Reflections on global health for newborns and mothers
Posted on Jun 9 2014 by the Canadian Paediatric Society | Permalink
Andrew Lynk MD MSc FRCPC D.Litt.(Hons)
President, Canadian Paediatric Society
I recently attended the Saving Every Woman, Saving Every Child Summit in Toronto. Several CPS members were invited, including Dr. Jenn Brenner (Calgary), who was also an expert panelist.
The Canadian government has pledged $3.5-billion for 2015-2020 to address priority issues around maternal, newborn and child health in 10 low-income countries. Calls for proposals will be launched in September 2014, and the federally-funded Canadian Network for Maternal Newborn and Child Health, and the Grand Challenges Canada will be involved. The three priority areas will be around: strengthening health systems; improving nutrition; and reducing the burden of leading diseases (see www.canada.ca/mnch).
Neonatal mortality and stillbirths have received little attention from the world until now. I highly recommend the recent Lancet Every Newborn Series, which sets out bold, but achievable post-2015 targets for newborn mortality and stillbirths for the next two decades. The World Health Organization has also recently published Every Newborn: An Action Plan.
The day of birth is the most dangerous for mothers and infants. Almost half of maternal deaths and neonatal deaths occur at the time of labor and the day of birth. Worldwide, 44% of deaths in children younger than 5 years occur in the first month of life.
The number of women who die each year during pregnancy or childbirth has dropped substantially—from 525,000 deaths in 1990 to 290,000 in 2013. The major causes of maternal deaths include hemorrhage, hypertension, sepsis and botched abortions. Globally, deaths among children under 5 have gone from 12 million in 1990 to 6.6 million in 2012.
However, the annual reductions in neonatal deaths, now at 2.9 million per year, have been slower. Preterm and small-for-gestational-age births, asphyxia and infections are the major killers and causes of long-term disabilities in neonates.
The estimated annual 2.6 million stillbirths were invisible in the original Millennium Development Goals (MDGs), and the rates of reduction have been slow.
Thirty to 70 percent of these deaths could be prevented in the next 10 years, with scaling up coverage of low tech, high impact evidence-based interventions. These include contraception services, and antenatal, intra-partum and postnatal packages. Some of these interventions will involve more births occurring at affordable, accessible, quality local health facilities. More than 50% of women in low-income countries currently give birth at home without a skilled attendant present.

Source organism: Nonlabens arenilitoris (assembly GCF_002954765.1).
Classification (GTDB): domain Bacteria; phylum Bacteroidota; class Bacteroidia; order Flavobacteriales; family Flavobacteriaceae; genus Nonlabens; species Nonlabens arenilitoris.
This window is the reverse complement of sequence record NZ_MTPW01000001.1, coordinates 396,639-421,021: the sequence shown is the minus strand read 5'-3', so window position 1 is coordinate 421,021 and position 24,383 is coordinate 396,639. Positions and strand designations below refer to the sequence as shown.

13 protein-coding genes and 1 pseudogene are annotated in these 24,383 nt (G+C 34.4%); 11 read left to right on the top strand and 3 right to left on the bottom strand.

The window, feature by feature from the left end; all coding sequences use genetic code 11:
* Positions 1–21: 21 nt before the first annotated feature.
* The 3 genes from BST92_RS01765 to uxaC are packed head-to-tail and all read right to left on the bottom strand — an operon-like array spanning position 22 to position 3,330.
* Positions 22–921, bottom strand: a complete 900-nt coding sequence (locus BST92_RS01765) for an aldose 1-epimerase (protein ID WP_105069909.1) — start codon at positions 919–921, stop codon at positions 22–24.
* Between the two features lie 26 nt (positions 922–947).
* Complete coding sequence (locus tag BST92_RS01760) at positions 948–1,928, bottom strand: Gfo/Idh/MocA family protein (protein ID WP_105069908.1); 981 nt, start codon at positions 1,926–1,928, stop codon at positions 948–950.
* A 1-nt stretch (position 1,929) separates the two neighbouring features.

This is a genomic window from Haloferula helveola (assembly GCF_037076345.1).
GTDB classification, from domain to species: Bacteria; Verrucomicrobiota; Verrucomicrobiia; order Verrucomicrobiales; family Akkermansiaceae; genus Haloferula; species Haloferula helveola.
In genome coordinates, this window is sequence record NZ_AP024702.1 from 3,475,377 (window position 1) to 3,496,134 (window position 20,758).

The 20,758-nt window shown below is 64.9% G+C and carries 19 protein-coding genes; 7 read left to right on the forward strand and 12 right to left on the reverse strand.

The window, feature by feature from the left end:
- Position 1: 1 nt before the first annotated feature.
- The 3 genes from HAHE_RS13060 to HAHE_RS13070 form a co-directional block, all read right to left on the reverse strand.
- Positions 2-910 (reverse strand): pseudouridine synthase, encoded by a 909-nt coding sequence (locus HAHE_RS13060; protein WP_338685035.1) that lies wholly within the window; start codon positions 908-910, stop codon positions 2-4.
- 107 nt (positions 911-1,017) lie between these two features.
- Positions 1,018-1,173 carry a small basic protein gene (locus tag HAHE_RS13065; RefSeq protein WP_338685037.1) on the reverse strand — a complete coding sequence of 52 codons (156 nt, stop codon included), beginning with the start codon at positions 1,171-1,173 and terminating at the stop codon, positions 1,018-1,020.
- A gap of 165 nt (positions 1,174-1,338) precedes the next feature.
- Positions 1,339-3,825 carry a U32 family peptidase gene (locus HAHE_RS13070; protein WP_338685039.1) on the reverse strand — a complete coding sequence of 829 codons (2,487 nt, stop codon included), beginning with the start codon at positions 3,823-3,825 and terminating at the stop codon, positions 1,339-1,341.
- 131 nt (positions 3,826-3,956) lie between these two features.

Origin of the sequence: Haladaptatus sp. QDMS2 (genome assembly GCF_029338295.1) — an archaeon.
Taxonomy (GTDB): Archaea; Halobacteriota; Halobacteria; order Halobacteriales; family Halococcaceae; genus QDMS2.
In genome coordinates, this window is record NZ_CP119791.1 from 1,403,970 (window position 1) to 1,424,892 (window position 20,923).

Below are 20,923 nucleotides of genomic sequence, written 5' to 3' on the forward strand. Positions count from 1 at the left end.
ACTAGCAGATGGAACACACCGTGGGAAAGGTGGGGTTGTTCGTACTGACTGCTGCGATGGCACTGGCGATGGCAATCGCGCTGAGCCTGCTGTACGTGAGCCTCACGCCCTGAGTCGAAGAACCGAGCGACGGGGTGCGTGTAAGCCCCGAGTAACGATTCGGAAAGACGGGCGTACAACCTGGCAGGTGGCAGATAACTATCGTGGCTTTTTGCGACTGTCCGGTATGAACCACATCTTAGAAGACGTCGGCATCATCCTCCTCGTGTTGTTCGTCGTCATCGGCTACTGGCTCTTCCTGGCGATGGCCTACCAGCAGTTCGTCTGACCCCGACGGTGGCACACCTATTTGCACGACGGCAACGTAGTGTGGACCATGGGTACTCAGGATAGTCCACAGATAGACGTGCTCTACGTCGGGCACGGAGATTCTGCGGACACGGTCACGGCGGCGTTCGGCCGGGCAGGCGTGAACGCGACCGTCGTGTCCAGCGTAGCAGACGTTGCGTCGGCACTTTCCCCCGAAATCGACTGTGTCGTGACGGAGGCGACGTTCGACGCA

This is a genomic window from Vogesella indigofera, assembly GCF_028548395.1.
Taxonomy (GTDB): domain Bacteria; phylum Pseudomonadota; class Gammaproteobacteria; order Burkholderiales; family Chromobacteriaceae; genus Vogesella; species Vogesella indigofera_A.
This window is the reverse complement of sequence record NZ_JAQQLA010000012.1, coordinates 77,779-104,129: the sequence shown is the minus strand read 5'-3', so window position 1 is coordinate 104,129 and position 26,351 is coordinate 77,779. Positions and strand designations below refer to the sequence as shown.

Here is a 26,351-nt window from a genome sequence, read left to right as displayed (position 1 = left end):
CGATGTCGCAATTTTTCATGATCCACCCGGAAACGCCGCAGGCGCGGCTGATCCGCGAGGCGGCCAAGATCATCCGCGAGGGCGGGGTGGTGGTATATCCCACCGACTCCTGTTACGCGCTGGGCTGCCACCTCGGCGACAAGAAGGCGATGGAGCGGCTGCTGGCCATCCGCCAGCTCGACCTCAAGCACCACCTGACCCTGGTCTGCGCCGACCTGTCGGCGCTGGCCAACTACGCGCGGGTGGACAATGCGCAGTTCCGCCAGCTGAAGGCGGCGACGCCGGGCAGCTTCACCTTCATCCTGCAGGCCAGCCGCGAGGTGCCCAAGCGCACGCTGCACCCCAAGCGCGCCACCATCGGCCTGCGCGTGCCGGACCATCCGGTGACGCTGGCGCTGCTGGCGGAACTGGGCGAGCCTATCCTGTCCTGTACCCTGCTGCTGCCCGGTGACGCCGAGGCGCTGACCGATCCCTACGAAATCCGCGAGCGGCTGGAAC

Most of these 5.5 million stillbirths and neonatal deaths are never officially recorded, reflecting a societal and health worker acceptance of the issue. To count deaths is critical to reducing them. Only half of the world’s newborn babies get a birth certificate. The President of Tanzania likes to question his regional governors on their individual maternal newborn child health metrics during his visits to their areas. This gets their attention!
There are huge challenges to scaling up the necessary coverage. National governments in many low-income countries spend more on annual military budgets than health and education combined. Poor governance and corruption bleed away precious resources. The reach of big tobacco may undo some of our hard fought gains in newborn health. There is a huge need for training of health care workers, and frontline and mid-level managers.
It will be essential, and difficult, to address quality and equity gaps. Developed countries need to transition from non-sustainable aid programs, to capacity building partnerships, fair trade practices, and help with regional conflict and security issues. Nothing threatens the lives and well being of children and their families like violence, be it domestic or national.
There is no vaccine for poverty. Without food security, enhanced female education and jobs, saving newborns only to live a life of deprivation will challenge our moral intentions. Children must not only survive, they must thrive.
We often forget about fathers. However, the evidence suggests that if thoughtfully engaged, fathers may have a substantial impact on improving quality, accessible care for their wives and newborns.
Lastly, the upcoming Canadian investments in global newborn health represent an opportunity for our CPS sections and members to get involved, and make a difference. Let’s start talking about this later this month in Montreal. Stay tuned, and stay engaged.
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